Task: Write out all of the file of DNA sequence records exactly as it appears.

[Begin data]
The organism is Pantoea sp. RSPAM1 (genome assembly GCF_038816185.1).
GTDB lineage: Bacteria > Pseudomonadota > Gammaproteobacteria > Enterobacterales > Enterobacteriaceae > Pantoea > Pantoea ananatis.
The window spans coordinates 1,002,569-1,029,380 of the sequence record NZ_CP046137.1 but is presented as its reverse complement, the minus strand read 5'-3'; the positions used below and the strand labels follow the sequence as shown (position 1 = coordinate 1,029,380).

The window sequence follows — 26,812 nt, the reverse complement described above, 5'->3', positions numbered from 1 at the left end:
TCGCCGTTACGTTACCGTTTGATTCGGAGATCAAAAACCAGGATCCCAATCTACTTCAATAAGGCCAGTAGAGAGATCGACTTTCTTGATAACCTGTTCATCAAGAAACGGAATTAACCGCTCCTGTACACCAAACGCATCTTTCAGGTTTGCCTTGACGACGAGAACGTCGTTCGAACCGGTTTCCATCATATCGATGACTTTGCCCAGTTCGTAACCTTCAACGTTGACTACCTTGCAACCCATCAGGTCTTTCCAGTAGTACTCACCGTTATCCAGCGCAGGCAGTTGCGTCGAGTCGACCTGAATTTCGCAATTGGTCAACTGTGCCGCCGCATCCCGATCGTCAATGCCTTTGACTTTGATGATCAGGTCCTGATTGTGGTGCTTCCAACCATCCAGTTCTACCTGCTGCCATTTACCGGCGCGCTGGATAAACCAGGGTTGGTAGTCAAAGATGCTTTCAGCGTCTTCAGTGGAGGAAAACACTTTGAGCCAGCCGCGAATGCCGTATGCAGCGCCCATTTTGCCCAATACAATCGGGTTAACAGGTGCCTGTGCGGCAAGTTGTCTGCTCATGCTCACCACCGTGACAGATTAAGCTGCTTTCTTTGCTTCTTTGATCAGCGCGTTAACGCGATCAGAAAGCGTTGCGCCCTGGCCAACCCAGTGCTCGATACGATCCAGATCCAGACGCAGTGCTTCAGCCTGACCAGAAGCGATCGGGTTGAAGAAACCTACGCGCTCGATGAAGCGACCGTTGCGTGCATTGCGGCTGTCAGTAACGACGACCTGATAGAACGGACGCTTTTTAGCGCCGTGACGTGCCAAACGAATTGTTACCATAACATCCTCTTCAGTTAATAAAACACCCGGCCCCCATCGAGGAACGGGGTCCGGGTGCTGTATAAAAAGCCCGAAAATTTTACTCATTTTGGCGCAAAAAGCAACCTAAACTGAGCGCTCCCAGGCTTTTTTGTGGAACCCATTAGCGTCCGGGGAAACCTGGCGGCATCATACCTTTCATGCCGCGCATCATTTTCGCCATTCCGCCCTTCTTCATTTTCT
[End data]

The organism is Pantoea sp. RSPAM1 (genome assembly GCF_038816185.1).
GTDB lineage: Bacteria > Pseudomonadota > Gammaproteobacteria > Enterobacterales > Enterobacteriaceae > Pantoea > Pantoea ananatis.
The window spans coordinates 1,002,569-1,029,380 of the sequence record NZ_CP046137.1 but is presented as its reverse complement, the minus strand read 5'-3'; the positions used below and the strand labels follow the sequence as shown (position 1 = coordinate 1,029,380).

The window sequence follows — 26,812 nt, the reverse complement described above, 5'->3', positions numbered from 1 at the left end:
TCGCCGTTACGTTACCGTTTGATTCGGAGATCAAAAACCAGGATCCCAATCTACTTCAATAAGGCCAGTAGAGAGATCGACTTTCTTGATAACCTGTTCATCAAGAAACGGAATTAACCGCTCCTGTACACCAAACGCATCTTTCAGGTTTGCCTTGACGACGAGAACGTCGTTCGAACCGGTTTCCATCATATCGATGACTTTGCCCAGTTCGTAACCTTCAACGTTGACTACCTTGCAACCCATCAGGTCTTTCCAGTAGTACTCACCGTTATCCAGCGCAGGCAGTTGCGTCGAGTCGACCTGAATTTCGCAATTGGTCAACTGTGCCGCCGCATCCCGATCGTCAATGCCTTTGACTTTGATGATCAGGTCCTGATTGTGGTGCTTCCAACCATCCAGTTCTACCTGCTGCCATTTACCGGCGCGCTGGATAAACCAGGGTTGGTAGTCAAAGATGCTTTCAGCGTCTTCAGTGGAGGAAAACACTTTGAGCCAGCCGCGAATGCCGTATGCAGCGCCCATTTTGCCCAATACAATCGGGTTAACAGGTGCCTGTGCGGCAAGTTGTCTGCTCATGCTCACCACCGTGACAGATTAAGCTGCTTTCTTTGCTTCTTTGATCAGCGCGTTAACGCGATCAGAAAGCGTTGCGCCCTGGCCAACCCAGTGCTCGATACGATCCAGATCCAGACGCAGTGCTTCAGCCTGACCAGAAGCGATCGGGTTGAAGAAACCTACGCGCTCGATGAAGCGACCGTTGCGTGCATTGCGGCTGTCAGTAACGACGACCTGATAGAACGGACGCTTTTTAGCGCCGTGACGTGCCAAACGAATTGTTACCATAACATCCTCTTCAGTTAATAAAACACCCGGCCCCCATCGAGGAACGGGGTCCGGGTGCTGTATAAAAAGCCCGAAAATTTTACTCATTTTGGCGCAAAAAGCAACCTAAACTGAGCGCTCCCAGGCTTTTTTGTGGAACCCATTAGCGTCCGGGGAAACCTGGCGGCATCATACCTTTCATGCCGCGCATCATTTTCGCCATTCCGCCCTTCTTCATTTTCT